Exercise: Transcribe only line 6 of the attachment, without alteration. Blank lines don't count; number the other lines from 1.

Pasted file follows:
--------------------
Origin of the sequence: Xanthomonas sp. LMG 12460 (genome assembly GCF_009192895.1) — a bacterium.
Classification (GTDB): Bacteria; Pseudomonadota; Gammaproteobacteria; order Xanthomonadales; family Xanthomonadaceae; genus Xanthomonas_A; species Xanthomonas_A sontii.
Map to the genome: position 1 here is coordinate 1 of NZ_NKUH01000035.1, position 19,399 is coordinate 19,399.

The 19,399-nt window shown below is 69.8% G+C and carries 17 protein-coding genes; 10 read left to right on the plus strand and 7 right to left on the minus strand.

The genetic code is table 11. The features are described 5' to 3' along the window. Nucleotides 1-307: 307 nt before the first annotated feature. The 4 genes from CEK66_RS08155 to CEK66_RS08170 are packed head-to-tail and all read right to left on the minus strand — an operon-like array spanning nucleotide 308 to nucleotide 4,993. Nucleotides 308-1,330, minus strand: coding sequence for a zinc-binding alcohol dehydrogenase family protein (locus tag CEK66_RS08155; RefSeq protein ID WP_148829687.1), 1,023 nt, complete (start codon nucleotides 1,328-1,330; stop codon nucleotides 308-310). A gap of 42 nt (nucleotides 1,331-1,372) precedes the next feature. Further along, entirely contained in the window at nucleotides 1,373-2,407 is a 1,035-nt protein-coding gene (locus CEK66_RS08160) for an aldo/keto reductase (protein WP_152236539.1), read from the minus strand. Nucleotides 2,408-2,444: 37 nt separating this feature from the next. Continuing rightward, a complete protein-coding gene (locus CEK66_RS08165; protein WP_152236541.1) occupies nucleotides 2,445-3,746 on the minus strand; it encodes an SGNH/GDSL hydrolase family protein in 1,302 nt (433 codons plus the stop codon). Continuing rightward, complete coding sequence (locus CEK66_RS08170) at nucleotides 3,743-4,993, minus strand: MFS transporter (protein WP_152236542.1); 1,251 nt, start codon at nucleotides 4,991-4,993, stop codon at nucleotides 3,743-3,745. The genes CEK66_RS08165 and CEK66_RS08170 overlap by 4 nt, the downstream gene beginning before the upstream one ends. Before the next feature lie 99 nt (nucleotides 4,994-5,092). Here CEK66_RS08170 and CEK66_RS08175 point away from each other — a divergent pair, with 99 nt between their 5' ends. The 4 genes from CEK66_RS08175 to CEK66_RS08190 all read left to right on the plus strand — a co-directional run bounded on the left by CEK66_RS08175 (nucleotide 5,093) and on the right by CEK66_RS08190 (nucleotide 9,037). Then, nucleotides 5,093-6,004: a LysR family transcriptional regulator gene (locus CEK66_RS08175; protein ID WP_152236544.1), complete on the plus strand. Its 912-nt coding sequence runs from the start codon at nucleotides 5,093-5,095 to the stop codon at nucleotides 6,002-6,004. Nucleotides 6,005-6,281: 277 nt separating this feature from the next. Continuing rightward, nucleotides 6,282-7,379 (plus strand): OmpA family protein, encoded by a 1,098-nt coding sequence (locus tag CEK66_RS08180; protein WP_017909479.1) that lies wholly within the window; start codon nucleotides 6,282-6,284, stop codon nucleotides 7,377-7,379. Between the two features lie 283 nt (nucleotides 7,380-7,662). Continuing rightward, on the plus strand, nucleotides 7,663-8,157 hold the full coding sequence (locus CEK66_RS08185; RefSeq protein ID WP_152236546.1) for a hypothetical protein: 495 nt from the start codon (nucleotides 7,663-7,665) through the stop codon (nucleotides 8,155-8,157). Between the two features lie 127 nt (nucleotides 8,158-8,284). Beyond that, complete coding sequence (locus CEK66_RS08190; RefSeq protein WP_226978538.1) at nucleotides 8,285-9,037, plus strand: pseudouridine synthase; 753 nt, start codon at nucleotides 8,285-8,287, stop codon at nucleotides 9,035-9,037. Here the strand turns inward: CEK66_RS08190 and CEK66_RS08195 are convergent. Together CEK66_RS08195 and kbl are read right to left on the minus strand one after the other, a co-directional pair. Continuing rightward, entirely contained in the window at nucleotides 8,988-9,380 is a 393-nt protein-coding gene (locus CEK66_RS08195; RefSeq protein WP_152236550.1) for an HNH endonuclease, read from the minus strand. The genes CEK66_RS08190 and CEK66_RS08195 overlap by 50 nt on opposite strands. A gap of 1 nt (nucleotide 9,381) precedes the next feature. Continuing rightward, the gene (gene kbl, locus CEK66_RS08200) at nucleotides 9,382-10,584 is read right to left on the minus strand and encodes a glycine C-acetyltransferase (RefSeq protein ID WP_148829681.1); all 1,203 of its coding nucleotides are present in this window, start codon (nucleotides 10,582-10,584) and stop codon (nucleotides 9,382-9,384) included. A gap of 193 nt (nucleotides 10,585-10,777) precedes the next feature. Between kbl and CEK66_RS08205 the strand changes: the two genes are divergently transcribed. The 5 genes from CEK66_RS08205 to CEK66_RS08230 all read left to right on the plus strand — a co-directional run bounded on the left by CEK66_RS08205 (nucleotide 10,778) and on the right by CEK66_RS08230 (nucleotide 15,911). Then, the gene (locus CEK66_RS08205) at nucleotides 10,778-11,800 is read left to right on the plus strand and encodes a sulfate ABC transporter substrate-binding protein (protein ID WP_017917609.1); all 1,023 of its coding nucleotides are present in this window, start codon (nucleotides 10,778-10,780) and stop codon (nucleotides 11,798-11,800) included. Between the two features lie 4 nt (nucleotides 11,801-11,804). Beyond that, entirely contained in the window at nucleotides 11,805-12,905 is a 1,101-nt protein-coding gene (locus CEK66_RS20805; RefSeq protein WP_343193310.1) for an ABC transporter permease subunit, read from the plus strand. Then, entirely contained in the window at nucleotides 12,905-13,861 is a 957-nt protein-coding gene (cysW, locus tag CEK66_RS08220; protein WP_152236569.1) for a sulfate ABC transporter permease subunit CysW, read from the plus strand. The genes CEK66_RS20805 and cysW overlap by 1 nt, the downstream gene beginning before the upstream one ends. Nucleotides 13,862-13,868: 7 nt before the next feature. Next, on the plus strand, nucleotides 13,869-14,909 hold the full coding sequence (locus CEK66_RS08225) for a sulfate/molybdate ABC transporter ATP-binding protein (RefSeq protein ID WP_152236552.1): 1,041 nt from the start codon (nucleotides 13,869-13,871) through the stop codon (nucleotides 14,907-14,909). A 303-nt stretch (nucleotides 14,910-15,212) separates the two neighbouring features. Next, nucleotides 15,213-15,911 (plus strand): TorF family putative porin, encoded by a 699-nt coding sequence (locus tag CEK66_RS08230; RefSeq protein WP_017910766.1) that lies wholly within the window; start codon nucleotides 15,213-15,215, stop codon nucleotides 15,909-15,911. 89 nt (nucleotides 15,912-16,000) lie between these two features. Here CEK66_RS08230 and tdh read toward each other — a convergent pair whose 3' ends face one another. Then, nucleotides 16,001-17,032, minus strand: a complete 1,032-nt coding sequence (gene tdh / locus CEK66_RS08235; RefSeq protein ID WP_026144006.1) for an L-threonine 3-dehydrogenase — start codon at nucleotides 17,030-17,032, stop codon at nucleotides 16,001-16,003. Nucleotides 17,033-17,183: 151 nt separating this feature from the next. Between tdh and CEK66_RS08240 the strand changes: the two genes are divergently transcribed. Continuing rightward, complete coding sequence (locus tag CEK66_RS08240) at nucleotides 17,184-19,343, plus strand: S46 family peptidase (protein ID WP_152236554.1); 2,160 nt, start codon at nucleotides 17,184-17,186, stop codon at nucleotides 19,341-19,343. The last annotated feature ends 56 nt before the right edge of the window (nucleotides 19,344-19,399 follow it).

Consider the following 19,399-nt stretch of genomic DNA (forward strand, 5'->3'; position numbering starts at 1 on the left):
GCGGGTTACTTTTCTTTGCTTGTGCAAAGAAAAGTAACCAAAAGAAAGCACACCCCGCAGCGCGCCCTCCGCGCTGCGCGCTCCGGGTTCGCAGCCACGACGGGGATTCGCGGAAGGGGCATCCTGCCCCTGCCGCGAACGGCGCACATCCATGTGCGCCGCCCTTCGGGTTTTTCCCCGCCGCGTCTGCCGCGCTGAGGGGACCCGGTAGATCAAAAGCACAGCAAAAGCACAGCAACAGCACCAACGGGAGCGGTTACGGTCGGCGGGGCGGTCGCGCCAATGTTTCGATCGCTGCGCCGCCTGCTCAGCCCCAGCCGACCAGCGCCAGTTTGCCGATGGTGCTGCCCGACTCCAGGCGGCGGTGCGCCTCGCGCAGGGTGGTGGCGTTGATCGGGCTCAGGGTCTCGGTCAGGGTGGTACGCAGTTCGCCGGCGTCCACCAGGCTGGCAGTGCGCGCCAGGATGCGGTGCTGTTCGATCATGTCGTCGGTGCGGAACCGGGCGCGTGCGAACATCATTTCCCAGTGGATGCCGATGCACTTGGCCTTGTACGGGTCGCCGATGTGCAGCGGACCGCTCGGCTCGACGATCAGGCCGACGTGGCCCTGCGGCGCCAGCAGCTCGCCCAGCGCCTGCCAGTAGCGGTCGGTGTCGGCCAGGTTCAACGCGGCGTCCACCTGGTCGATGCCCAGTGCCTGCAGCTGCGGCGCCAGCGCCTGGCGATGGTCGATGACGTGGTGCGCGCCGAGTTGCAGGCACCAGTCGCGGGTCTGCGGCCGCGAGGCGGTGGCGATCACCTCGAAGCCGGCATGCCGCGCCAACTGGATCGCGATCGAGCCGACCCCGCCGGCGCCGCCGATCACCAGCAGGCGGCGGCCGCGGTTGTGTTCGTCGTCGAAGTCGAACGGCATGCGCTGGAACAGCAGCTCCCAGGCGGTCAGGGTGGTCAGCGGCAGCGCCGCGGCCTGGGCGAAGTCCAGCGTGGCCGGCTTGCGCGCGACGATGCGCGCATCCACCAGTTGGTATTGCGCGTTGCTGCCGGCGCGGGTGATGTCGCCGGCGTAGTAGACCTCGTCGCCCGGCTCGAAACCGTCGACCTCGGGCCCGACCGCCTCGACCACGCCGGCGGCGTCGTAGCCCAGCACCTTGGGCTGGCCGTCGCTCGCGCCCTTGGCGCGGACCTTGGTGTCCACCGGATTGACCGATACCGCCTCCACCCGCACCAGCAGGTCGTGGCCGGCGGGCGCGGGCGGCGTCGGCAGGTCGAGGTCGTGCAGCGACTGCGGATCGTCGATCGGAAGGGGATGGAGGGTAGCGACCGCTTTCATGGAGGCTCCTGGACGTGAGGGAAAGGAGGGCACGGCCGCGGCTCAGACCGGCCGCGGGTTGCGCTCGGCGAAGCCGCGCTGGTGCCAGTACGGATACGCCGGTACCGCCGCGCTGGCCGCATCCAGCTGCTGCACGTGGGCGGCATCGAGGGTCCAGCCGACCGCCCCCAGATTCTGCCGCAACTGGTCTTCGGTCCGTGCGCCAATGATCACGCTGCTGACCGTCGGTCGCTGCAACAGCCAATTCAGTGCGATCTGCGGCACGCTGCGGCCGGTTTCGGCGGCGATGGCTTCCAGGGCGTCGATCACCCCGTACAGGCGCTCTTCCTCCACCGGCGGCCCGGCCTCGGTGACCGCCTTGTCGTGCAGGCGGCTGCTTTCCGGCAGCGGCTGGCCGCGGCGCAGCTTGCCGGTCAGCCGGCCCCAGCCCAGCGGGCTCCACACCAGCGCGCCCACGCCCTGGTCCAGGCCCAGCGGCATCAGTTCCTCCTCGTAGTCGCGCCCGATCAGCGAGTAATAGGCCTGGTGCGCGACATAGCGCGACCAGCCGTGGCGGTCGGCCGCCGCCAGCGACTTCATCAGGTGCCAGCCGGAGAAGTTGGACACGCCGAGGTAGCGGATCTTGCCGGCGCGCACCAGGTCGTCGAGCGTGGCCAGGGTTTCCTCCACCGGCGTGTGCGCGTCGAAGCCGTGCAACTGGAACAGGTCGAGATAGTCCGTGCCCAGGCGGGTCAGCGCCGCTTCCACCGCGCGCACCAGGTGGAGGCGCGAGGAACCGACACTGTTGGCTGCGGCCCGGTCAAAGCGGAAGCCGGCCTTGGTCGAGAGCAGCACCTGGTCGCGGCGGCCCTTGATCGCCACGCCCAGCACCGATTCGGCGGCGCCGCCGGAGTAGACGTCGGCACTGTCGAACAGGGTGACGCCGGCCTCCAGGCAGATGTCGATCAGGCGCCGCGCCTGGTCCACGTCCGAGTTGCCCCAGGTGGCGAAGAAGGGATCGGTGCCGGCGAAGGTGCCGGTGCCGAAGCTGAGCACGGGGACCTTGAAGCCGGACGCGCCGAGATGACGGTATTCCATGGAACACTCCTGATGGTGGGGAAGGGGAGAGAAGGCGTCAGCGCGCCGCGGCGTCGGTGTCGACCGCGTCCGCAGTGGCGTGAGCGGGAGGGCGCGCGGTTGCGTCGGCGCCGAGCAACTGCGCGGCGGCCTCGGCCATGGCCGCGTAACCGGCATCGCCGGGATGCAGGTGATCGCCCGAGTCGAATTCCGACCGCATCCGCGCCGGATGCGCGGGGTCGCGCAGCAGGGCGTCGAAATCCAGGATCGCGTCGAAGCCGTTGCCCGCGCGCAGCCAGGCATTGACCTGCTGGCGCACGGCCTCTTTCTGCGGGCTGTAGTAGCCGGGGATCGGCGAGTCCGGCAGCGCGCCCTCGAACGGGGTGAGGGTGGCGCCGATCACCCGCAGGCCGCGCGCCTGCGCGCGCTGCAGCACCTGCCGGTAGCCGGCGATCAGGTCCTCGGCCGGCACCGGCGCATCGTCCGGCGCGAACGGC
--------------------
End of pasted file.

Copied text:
Consider the following 19,399-nt stretch of genomic DNA (forward strand, 5'->3'; position numbering starts at 1 on the left):